Being able to provide high-quality health care is a primary driver of job satisfaction among physicians, and obstacles to quality patient care are a source of stress for them. For example, the systems for electronic health records in use today are cumbersome to operate and contribute to their dissatisfaction.
If a hospital has service needs, adding a resident presents a marginal benefit. This is especially true for more-lucrative specialty and subspecialty programs, before considering the additional benefits of any Medicare revenues related to graduate medical education.
An examination of the impact of implementing a resource-based relative value scale to pay for physician and other practitioner services under the California workers' compensation system finds in the aggregate across all services, allowances are projected to increase 11.9 percent.
Value-based payment programs may encourage providers to innovate and redesign care delivery, potentially driving improvements in quality and efficiency.
Physician payment policy is shifting from one that incentivizes the delivery of more services without regard to quality or outcomes to one that incentivizes the delivery of high quality, resource conscious health care. Thoughtful incentive design can ease the transition process for both physicians and the Medicare program.
Public and private sector purchasers are actively working to design value-based payment programs to achieve the goals of improved quality and more efficient use of health care resources. How these programs are designed is a complex undertaking and one that will determine the likelihood of their success.
California health regulators should begin collecting physician identifiers as part of their routine data collection efforts about the services provided at the state's hospitals. Such a move would help providers improve quality by aiding efforts to benchmark performance and reduce variations in the delivery of care.
Promoting immunizations as a part of routine office-based medical practice is needed to improve adult vaccination rates, a highly effective way to curb the spread of diseases across communities, prevent needless illness and deaths, and lower health care costs.
This document explores how physician pay for performance (P4P) programs would affect health system performance along nine dimensions.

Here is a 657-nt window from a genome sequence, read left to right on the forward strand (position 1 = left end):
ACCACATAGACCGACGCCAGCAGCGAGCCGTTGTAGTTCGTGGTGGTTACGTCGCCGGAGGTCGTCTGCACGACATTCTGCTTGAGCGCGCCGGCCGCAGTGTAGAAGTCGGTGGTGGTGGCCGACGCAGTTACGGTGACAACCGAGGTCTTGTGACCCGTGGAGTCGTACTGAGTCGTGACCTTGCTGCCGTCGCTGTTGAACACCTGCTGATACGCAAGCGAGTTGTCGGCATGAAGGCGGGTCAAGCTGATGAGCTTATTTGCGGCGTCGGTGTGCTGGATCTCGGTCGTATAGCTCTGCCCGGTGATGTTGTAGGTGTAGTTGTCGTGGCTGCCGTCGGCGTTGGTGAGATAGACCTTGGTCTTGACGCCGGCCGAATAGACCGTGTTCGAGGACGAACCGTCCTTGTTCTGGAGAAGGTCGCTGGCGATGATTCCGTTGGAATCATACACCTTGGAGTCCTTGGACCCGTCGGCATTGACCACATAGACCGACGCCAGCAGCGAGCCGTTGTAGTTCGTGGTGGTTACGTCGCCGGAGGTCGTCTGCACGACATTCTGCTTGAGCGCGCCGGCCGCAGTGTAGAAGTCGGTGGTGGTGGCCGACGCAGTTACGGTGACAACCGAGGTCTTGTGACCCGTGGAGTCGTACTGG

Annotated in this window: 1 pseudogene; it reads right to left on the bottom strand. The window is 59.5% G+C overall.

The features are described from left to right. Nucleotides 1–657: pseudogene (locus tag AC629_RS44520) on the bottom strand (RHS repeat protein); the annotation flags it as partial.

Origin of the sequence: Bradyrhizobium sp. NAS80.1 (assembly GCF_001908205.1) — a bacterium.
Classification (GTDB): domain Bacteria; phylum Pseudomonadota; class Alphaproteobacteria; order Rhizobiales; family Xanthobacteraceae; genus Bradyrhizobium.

Discusses the tendencies of Air Force physicians and dentists to accept Multiyear Special Pay.
Summarizes the authors' analysis of the projected supply of and demand for physicians who provide patient care in a region that includes the Inland Southern California area.
This manual presents step-by-step guidelines for conceptualising, designing, and carrying out a study of the appropriateness of medical or surgical procedures (for either diagnosis or treatment) using the RAND/UCLA Appropriateness Method.
This report assesses the U.S. experience with publicly releasing health care performance data and offers guidelines for establishing public disclosure policy in the United Kingdom.
The authors conducted a workforce study of eye care providers (ophthalmologists, non-ophthalmic physicians, and optometrists) in the United States.
To compare the malpractice claims experience of physicians in a high malpractice risk population to those in a normal population, the authors used claims data from one national surplus lines malpractice insurer and one large standard lines malpractic...
The authors consider physicians' tasks along two dimensions, one concerned with the kinds of skills applied to problems of human health (technical vs. interpersonal) and the other with the orientation the physician assumes in choosing problems to add...
Since physicians provided 2.5 million more hospital visits in 1988 than in 1986, this study sought to provide a description of the determinants of how often physicians provide hospital visits and to present a baseline for studying changes in the ...
Investigates how physicians code their medical visits and evaluates alternative coding systems.
Reports results from an analysis of the satisfaction of active-duty physicians with their military practices.